Sunday, February 25, 2018

Theodore Roosevelt and the Whiskey Men

Foreword:   Having profiled the relationship of President Grover Cleveland with several  whiskey men, it seemed natural to follow up with another president, Theodore Roosevelt.  The photo above is a clear spoof.  Although “Teddy” as he was known, had formed the Bull Moose party in his second, unsuccessful, run for President, he never rode one, nor did he drink martinis.   Referenced here are three “whiskey men” whose lives, in varying ways, touched Roosevelt’s.

George Curry owed much of his career to his relationship with Roosevelt.  No figure looms larger in the early history of New Mexico than Curry, a transplant from Louisiana who was running a saloon in Lincoln Station NM, shown below,  when the Spanish American War broke out in 1898. The governor of New Mexico was authorized to raise four companies of cavalry.  Curry recruited one company and was appointed its captain.  

His troops, along with other Western recruits, composed the regiment commanded by Colonel Theodore Roosevelt that became known as the “Rough Riders.” shown here with their commander in the center  During the training Curry became a friend and confidant of Roosevelt but eventually was denied by the flip of a coin the chance to see action in Cuba and participate in the famous charge up San Juan Hill.  Instead he remained in the U.S. to provide logistical support to the Riders. 

Almost immediately after the war, with Teddy’s backing, Curry volunteered to go to the Philippines to help put down a revolt by local rebels against American occupation following departure of the defeated Spanish.  His success during two years of combat led to his appointment as governor of several Philippine provinces and eventually as chief of police of Manila.  When now President Roosevelt was looking to appoint a governor for New Mexico, he chose Curry who is said to have accepted only upon Roosevelt’s promise to push for full statehood for the territory.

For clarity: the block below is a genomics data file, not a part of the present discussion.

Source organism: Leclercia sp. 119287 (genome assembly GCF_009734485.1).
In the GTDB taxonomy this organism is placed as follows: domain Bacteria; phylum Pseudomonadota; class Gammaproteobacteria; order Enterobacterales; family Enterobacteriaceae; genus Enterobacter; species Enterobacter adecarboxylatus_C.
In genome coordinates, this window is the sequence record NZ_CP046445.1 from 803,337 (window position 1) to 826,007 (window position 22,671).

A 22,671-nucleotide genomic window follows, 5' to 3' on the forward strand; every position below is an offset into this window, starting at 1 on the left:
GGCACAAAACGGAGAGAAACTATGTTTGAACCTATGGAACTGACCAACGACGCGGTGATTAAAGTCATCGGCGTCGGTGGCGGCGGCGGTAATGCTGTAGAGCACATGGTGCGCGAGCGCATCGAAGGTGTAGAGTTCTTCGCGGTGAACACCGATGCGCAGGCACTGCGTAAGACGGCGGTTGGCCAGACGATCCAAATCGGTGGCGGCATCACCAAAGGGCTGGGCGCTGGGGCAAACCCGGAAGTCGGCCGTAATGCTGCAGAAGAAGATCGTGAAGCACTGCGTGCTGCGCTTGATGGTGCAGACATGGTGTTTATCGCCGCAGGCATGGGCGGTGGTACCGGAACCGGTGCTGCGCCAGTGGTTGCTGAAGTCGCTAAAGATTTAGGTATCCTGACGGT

Although he had been a Democrat, Curry moved to Roosevelt’s Republican Party.  He proved to be an effective territorial governor of New Mexico and was able to see statehood achieved in1910, after years of struggle in which he played a major role.  Perhaps out of gratitude for his years of service the people of New Mexico elected Curry to the U.S. Congress where he served one term.

No sooner had the man known as “Devil Dan” Roberts opened his Stand Up Bar in Belle Fourche, South Dakota, shown above, than he was embarked on the trip of his life at the behest of President Roosevelt.  A colleague, Seth Bullock, had been a Rough Rider and had been befriended by Roosevelt. When Teddy was inaugurated as President in 1905 Bullock conceived the idea of having a cowboy section in the inaugural parade.  With Roosevelt’s enthusiastic approval, Bullock recruited 62 cowboys from around the West for the ride. Among them were five from Belle Fourche, including Dan Roberts and his son Henry, the youngest rider in the group.  

Shipping their horses by rail ahead of them, the cowboys, including future movie star Tom Mix, followed in their own railroad coaches, having a raucous time. In Washington, as shown here, Roberts and the others were reunited with their ponies and rode around streets of the Nation’s Capitol to exercise their mounts. For the parade, security agents allowed the riders to carry pistols in their holsters as part as their costume, but the guns were unloaded. Riding eight abreast in the parade, they were cheered lustily by the waiting crowds. As they passed the reviewing stand President Roosevelt is said to have jumped up, clapped his hands and shouted: "That's bully! That's excellent, Captain Bullock!”